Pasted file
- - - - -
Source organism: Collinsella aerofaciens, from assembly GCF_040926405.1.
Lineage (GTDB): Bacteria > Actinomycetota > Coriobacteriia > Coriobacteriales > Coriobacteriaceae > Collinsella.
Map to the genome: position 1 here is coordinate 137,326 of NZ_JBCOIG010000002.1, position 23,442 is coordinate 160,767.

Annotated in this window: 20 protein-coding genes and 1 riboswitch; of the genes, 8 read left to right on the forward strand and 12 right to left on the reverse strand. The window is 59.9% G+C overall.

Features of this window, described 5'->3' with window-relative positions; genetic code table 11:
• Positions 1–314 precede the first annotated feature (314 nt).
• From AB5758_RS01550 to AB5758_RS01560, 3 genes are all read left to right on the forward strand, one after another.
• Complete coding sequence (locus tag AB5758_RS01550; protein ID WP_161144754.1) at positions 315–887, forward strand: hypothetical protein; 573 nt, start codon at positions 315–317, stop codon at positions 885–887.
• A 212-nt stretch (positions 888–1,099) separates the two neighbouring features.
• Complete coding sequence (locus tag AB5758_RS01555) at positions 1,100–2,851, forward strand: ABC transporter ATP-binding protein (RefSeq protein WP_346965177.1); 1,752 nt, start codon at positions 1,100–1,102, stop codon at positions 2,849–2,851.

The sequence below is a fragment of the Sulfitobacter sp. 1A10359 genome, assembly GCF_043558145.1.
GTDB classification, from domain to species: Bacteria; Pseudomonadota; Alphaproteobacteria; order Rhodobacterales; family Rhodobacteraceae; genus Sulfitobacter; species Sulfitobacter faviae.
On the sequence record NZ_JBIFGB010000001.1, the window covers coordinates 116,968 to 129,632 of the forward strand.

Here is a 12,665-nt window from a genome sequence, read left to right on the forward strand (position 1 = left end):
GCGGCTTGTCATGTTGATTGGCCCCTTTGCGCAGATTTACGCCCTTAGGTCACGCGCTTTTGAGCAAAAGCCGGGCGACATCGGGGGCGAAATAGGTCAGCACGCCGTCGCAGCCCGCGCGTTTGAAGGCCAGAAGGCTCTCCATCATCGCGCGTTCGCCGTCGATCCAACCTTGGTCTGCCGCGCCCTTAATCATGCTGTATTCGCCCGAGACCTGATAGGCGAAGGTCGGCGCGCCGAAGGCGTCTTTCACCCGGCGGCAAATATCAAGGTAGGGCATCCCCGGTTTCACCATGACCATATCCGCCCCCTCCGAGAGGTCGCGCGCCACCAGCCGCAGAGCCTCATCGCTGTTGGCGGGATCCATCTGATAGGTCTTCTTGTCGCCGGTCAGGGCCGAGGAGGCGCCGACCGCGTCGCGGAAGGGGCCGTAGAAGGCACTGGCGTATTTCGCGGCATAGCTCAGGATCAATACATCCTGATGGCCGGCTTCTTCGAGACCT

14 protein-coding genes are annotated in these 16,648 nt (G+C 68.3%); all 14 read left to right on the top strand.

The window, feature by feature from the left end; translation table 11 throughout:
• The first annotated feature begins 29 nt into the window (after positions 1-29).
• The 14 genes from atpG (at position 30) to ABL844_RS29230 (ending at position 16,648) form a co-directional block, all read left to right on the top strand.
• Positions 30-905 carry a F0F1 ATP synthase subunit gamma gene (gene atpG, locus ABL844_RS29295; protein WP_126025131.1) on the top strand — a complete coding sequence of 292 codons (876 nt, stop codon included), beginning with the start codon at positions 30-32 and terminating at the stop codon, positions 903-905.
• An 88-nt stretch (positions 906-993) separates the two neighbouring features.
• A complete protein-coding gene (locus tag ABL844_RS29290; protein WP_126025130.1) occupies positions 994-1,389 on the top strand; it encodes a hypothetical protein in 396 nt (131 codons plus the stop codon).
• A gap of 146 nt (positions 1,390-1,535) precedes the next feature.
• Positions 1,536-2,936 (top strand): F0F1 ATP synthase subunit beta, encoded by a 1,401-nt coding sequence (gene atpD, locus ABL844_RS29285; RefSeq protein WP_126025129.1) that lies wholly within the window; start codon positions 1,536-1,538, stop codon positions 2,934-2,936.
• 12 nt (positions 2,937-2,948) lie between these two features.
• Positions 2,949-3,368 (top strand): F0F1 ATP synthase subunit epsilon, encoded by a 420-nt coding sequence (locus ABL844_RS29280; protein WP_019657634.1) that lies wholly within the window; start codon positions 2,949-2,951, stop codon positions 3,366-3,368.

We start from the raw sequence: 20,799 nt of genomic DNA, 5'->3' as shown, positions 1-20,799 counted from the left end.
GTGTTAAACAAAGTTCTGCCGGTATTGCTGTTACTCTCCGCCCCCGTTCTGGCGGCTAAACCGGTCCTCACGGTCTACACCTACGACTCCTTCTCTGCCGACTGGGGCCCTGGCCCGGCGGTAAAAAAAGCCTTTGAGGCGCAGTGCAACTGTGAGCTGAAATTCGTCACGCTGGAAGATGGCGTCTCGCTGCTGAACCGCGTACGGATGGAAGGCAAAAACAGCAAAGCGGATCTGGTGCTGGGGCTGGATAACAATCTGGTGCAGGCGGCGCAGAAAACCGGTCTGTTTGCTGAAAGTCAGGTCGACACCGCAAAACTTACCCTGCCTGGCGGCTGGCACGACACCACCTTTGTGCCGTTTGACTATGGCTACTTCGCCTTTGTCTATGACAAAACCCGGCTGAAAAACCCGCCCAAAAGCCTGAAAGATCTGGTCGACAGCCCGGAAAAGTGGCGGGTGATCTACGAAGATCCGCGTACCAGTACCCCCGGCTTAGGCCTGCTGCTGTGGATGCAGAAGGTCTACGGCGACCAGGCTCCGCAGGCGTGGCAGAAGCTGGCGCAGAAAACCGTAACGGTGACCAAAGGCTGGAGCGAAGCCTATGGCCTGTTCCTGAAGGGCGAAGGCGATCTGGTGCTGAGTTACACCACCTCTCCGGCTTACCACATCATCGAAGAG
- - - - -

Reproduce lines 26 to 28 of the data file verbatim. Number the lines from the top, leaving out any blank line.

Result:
• Positions 2,949-3,368 (top strand): F0F1 ATP synthase subunit epsilon, encoded by a 420-nt coding sequence (locus ABL844_RS29280; protein WP_019657634.1) that lies wholly within the window; start codon positions 2,949-2,951, stop codon positions 3,366-3,368.

We start from the raw sequence: 20,799 nt of genomic DNA, 5'->3' as shown, positions 1-20,799 counted from the left end.
GTGTTAAACAAAGTTCTGCCGGTATTGCTGTTACTCTCCGCCCCCGTTCTGGCGGCTAAACCGGTCCTCACGGTCTACACCTACGACTCCTTCTCTGCCGACTGGGGCCCTGGCCCGGCGGTAAAAAAAGCCTTTGAGGCGCAGTGCAACTGTGAGCTGAAATTCGTCACGCTGGAAGATGGCGTCTCGCTGCTGAACCGCGTACGGATGGAAGGCAAAAACAGCAAAGCGGATCTGGTGCTGGGGCTGGATAACAATCTGGTGCAGGCGGCGCAGAAAACCGGTCTGTTTGCTGAAAGTCAGGTCGACACCGCAAAACTTACCCTGCCTGGCGGCTGGCACGACACCACCTTTGTGCCGTTTGACTATGGCTACTTCGCCTTTGTCTATGACAAAACCCGGCTGAAAAACCCGCCCAAAAGCCTGAAAGATCTGGTCGACAGCCCGGAAAAGTGGCGGGTGATCTACGAAGATCCGCGTACCAGTACCCCCGGCTTAGGCCTGCTGCTGTGGATGCAGAAGGTCTACGGCGACCAGGCTCCGCAGGCGTGGCAGAAGCTGGCGCAGAAAACCGTAACGGTGACCAAAGGCTGGAGCGAAGCCTATGGCCTGTTCCTGAAGGGCGAAGGCGATCTGGTGCTGAGTTACACCACCTCTCCGGCTTACCACATCATCGAAGAG